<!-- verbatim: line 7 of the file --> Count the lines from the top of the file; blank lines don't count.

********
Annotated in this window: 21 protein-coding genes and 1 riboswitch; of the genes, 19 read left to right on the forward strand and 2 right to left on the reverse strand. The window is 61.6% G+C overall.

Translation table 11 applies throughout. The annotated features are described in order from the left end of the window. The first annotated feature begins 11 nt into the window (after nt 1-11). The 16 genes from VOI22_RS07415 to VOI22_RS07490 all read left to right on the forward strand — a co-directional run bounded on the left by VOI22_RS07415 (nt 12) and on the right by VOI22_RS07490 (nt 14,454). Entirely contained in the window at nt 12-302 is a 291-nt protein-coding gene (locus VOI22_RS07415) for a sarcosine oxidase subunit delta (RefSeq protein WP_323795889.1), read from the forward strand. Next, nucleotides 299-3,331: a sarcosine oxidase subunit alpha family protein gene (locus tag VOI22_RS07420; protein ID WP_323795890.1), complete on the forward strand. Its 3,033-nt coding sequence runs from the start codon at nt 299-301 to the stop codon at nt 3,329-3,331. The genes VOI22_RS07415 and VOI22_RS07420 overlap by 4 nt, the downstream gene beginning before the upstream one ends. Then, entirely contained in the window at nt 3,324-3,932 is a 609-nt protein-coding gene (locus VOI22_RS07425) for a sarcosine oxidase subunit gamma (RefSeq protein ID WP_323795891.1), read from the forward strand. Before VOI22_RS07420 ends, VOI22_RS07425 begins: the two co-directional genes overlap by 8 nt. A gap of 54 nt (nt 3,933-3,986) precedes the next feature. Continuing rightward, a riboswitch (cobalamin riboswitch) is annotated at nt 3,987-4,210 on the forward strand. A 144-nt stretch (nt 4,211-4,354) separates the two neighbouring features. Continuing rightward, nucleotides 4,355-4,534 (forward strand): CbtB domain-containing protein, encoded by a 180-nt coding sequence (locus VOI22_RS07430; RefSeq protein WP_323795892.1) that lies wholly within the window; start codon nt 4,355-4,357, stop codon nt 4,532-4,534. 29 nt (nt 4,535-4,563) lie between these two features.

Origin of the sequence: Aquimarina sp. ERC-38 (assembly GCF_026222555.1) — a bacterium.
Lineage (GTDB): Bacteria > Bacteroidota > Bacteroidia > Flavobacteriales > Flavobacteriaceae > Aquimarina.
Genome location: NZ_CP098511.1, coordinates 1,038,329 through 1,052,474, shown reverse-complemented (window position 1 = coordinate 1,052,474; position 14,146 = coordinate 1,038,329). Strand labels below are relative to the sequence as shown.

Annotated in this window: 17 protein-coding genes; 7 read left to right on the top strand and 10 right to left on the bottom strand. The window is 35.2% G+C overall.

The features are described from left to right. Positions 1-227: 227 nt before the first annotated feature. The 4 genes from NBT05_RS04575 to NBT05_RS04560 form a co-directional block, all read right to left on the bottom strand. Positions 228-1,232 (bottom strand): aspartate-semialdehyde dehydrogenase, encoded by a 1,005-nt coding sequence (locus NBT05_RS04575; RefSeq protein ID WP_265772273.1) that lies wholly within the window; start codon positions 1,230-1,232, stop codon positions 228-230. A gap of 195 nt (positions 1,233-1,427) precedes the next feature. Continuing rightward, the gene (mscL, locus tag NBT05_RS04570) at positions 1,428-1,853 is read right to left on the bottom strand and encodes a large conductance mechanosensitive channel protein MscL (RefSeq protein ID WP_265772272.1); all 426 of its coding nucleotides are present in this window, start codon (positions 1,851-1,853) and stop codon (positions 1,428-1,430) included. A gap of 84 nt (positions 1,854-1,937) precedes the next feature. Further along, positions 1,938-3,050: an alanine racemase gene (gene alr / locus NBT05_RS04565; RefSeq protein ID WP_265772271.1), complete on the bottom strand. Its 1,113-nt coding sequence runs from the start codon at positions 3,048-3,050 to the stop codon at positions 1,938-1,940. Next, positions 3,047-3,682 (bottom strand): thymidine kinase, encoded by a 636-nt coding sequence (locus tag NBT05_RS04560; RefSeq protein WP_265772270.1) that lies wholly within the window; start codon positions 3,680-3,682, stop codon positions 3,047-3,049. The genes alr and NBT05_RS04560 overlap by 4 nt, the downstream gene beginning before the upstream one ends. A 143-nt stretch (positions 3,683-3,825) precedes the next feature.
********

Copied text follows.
The features are described from left to right. Positions 1-227: 227 nt before the first annotated feature. The 4 genes from NBT05_RS04575 to NBT05_RS04560 form a co-directional block, all read right to left on the bottom strand. Positions 228-1,232 (bottom strand): aspartate-semialdehyde dehydrogenase, encoded by a 1,005-nt coding sequence (locus NBT05_RS04575; RefSeq protein ID WP_265772273.1) that lies wholly within the window; start codon positions 1,230-1,232, stop codon positions 228-230. A gap of 195 nt (positions 1,233-1,427) precedes the next feature. Continuing rightward, the gene (mscL, locus tag NBT05_RS04570) at positions 1,428-1,853 is read right to left on the bottom strand and encodes a large conductance mechanosensitive channel protein MscL (RefSeq protein ID WP_265772272.1); all 426 of its coding nucleotides are present in this window, start codon (positions 1,851-1,853) and stop codon (positions 1,428-1,430) included. A gap of 84 nt (positions 1,854-1,937) precedes the next feature. Further along, positions 1,938-3,050: an alanine racemase gene (gene alr / locus NBT05_RS04565; RefSeq protein ID WP_265772271.1), complete on the bottom strand. Its 1,113-nt coding sequence runs from the start codon at positions 3,048-3,050 to the stop codon at positions 1,938-1,940. Next, positions 3,047-3,682 (bottom strand): thymidine kinase, encoded by a 636-nt coding sequence (locus tag NBT05_RS04560; RefSeq protein WP_265772270.1) that lies wholly within the window; start codon positions 3,680-3,682, stop codon positions 3,047-3,049. The genes alr and NBT05_RS04560 overlap by 4 nt, the downstream gene beginning before the upstream one ends. A 143-nt stretch (positions 3,683-3,825) precedes the next feature.